Association between ethnicity and obesity with high-density lipoprotein (HDL) function and subclass distribution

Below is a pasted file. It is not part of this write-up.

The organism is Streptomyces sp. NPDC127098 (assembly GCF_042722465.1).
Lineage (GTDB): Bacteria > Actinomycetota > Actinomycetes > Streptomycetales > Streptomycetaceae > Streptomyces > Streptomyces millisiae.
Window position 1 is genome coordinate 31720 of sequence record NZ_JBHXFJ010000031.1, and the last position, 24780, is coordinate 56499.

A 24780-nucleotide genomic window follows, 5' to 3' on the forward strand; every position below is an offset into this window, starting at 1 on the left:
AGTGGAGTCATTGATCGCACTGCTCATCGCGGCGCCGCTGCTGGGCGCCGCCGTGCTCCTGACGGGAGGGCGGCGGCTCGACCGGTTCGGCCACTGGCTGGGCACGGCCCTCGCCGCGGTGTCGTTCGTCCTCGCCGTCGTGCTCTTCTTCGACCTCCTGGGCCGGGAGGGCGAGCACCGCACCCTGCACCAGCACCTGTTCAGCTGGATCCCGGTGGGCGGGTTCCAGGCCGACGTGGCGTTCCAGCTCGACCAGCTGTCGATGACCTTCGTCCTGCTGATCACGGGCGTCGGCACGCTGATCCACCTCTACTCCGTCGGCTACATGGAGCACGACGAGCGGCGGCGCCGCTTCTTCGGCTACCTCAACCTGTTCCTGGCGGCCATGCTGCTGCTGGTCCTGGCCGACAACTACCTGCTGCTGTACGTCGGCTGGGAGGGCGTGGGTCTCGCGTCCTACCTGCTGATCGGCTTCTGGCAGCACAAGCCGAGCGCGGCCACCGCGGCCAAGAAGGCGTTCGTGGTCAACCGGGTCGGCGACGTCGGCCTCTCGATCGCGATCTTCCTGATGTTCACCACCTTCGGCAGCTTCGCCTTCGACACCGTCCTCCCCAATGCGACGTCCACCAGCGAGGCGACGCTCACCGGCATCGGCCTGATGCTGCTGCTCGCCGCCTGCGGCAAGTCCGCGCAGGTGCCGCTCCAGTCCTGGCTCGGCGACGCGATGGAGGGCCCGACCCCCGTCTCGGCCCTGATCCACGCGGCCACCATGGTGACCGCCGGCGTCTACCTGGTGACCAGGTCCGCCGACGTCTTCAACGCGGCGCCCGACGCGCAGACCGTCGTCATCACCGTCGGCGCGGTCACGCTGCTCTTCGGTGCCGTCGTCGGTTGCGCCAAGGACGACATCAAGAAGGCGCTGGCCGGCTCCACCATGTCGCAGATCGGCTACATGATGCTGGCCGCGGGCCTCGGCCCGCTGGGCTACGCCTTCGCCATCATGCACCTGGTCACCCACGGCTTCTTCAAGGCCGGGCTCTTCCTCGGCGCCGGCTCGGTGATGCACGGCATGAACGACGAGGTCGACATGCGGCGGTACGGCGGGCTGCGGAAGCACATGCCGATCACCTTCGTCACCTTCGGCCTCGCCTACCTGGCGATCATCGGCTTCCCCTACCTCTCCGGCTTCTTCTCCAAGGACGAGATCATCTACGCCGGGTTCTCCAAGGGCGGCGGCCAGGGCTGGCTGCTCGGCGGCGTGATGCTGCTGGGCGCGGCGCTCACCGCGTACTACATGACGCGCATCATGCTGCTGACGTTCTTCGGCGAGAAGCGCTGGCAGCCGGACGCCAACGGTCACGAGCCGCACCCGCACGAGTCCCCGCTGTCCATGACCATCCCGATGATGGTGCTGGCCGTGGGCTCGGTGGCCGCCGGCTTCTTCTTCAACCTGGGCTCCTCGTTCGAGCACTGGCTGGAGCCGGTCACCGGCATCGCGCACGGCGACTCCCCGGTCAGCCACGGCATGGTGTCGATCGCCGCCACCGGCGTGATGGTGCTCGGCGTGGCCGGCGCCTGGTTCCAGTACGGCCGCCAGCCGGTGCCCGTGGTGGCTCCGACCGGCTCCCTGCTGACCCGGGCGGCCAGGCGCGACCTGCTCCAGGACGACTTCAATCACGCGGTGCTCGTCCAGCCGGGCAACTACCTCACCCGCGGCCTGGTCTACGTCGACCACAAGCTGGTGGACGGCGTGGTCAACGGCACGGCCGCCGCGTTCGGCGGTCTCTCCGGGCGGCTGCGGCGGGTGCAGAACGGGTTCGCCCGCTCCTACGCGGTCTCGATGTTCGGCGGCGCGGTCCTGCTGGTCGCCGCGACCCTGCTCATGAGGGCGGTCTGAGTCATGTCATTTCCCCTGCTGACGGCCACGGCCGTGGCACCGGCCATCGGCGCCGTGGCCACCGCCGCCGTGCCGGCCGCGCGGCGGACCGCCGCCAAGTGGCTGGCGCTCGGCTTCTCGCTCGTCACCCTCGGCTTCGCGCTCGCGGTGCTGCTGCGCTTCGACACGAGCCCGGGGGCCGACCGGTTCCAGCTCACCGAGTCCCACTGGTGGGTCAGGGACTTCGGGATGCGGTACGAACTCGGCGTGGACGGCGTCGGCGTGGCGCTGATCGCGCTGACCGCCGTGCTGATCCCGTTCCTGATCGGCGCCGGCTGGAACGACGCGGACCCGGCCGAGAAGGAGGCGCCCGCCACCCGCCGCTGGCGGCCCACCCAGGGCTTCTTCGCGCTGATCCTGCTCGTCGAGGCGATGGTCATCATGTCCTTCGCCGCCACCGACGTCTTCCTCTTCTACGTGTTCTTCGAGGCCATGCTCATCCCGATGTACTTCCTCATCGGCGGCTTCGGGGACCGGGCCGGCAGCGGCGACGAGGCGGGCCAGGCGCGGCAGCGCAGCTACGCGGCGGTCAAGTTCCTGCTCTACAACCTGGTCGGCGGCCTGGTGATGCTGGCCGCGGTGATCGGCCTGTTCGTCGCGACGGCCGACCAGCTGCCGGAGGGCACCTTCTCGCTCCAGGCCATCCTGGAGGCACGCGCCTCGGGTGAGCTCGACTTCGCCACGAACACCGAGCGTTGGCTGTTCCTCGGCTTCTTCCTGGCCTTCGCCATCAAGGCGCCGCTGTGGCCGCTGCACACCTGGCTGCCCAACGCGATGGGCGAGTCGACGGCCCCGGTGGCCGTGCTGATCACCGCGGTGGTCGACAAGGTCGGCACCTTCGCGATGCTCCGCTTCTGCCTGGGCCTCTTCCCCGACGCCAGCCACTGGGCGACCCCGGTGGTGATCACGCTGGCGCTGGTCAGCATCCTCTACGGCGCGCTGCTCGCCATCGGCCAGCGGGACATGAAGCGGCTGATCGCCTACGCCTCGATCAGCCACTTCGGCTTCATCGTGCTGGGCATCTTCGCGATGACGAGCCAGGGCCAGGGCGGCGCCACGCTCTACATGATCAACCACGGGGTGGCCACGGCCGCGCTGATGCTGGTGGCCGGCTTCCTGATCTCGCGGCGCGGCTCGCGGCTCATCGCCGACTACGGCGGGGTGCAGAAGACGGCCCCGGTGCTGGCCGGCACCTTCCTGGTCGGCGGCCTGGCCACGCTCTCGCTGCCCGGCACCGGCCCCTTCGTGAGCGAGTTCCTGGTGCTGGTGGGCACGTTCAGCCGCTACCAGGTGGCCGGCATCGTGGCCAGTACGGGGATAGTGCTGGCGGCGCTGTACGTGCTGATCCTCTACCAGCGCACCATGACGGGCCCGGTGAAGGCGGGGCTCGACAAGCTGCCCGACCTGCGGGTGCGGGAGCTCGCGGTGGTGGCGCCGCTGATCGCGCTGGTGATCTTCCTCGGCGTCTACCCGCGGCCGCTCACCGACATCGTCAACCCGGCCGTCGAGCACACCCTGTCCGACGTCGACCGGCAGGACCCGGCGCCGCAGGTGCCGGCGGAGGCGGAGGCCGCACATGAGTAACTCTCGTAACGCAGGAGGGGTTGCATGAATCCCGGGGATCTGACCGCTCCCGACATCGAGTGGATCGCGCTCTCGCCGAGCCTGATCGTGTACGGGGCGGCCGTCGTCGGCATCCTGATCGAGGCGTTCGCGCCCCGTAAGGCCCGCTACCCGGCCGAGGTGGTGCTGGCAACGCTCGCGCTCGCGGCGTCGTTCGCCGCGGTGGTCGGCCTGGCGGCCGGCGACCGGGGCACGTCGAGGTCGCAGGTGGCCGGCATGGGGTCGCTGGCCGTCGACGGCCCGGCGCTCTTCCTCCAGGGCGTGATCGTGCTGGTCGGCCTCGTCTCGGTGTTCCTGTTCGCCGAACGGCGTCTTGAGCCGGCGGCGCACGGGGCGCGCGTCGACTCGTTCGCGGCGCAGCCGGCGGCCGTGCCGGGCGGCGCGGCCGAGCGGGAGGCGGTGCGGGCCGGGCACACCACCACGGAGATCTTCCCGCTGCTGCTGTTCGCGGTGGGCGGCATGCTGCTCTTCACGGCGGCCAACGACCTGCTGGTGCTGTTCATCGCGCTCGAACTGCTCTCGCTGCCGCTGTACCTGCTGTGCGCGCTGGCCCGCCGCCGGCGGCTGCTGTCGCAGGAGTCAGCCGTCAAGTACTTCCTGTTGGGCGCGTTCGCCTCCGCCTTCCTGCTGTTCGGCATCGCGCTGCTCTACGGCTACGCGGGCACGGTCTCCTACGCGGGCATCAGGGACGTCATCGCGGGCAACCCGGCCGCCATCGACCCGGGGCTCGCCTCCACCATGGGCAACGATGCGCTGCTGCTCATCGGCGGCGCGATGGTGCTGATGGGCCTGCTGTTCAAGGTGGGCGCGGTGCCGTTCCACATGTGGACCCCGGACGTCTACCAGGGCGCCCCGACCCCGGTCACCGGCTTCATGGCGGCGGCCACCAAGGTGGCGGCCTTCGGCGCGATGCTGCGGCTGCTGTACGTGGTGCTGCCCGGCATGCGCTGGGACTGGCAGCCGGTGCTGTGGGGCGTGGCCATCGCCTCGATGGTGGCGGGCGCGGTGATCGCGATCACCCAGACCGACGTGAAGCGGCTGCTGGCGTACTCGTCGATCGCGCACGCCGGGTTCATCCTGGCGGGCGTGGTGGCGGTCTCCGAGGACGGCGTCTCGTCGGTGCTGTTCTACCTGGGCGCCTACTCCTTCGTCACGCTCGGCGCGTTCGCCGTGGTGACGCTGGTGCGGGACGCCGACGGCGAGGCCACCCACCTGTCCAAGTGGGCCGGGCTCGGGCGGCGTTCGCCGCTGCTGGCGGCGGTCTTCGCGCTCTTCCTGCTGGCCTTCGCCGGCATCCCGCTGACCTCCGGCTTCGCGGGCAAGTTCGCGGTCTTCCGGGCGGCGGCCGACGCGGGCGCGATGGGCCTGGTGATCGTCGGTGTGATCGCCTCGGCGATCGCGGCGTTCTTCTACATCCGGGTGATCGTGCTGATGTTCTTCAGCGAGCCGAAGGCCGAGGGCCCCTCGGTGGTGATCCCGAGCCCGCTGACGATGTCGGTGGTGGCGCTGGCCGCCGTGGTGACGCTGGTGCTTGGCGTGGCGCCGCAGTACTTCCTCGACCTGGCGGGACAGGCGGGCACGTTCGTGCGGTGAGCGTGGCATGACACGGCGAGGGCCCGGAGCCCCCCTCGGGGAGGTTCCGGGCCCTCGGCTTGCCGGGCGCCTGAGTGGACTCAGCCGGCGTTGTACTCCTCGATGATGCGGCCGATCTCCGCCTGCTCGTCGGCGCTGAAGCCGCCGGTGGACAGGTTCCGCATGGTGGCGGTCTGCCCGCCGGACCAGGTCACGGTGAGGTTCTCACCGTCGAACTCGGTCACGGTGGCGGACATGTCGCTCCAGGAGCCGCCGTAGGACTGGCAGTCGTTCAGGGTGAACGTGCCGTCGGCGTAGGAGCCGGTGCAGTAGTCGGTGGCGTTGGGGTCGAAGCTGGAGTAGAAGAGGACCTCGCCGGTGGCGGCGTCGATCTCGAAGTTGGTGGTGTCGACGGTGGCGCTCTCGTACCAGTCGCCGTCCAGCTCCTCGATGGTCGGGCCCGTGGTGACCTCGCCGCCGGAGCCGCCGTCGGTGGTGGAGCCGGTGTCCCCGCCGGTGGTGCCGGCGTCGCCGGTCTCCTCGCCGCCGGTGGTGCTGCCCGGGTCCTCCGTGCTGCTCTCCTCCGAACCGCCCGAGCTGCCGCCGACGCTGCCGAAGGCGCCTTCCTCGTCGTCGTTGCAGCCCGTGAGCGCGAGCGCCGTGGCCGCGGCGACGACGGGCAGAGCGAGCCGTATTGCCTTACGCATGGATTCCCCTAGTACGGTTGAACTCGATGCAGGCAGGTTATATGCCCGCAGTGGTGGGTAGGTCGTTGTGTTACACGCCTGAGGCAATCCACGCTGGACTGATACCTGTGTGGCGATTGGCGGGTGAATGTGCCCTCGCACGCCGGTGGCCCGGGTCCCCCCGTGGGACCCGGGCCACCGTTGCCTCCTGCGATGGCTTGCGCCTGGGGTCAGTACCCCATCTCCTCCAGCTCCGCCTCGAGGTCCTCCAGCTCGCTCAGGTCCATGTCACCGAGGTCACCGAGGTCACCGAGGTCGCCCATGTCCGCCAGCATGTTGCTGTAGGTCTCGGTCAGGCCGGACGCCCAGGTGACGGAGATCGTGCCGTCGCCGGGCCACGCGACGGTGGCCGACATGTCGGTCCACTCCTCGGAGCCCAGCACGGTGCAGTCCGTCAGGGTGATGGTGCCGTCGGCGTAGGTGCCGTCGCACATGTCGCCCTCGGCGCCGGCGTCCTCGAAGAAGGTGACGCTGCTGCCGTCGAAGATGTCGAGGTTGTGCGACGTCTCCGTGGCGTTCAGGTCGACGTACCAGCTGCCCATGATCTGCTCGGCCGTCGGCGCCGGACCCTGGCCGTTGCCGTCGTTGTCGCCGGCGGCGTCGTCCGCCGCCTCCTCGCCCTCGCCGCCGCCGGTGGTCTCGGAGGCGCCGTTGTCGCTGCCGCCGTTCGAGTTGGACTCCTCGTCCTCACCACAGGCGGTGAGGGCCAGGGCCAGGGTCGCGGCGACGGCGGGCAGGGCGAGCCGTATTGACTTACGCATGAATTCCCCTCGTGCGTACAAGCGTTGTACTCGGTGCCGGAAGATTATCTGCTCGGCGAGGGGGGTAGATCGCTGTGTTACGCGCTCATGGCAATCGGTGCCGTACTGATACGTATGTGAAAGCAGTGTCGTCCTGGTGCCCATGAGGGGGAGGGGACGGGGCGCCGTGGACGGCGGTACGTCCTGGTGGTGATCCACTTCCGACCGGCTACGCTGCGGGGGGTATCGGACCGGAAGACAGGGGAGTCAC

Abstract Background Obesity and low high-density lipoprotein-cholesterol (HDL-C) levels are associated with cardiovascular risk. Surprisingly, despite a greater prevalence of obesity and lower HDL concentrations than white women, black South African women are relatively protected against ischaemic heart disease. Methods We investigated whether this apparent discrepancy may be related to different HDL function and subclass distribution in black and white, normal-weight and obese South African women (n = 40). HDL functionality was assessed by measuring paraoxonase (PON) activity, platelet activating factor acetylhydrolase (PAF-AH) activity, Oxygen Radical Absorbance Capacity (ORAC) and quantification of the expression of vascular cell adhesion molecule in endothelial cells. PON-1 and PAF-AH expression was determined in isolated HDL and serum using Western blotting. Levels of large, intermediate and small HDL subclasses were measured using the Lipoprint® system. Results PON activity was lower in white compared to black women (0.49 ± 0.09 U/L vs 0.78 ± 0.10 U/L, p < 0.05), regardless of PON-1 protein levels. Obese black women had lower PAF-AH activity (9.34 ± 1.15 U/L vs 13.89 ± 1.21 U/L, p <0.05) and HDL-associated PAF-AH expression compared to obese white women. Compared to normal-weight women, obese women had lower large HDL, greater intermediate and small HDL; an effect that was more pronounced in white women than black women. There were no differences in antioxidant capacity or anti-inflammatory function across groups. Conclusions Our data show that both obesity and ethnicity are associated with differences in HDL functionality, while obesity was associated with decreases in large HDL subclass distribution. Measuring HDL functionality and subclass may, therefore, be important factors to consider when assessing cardiovascular risk.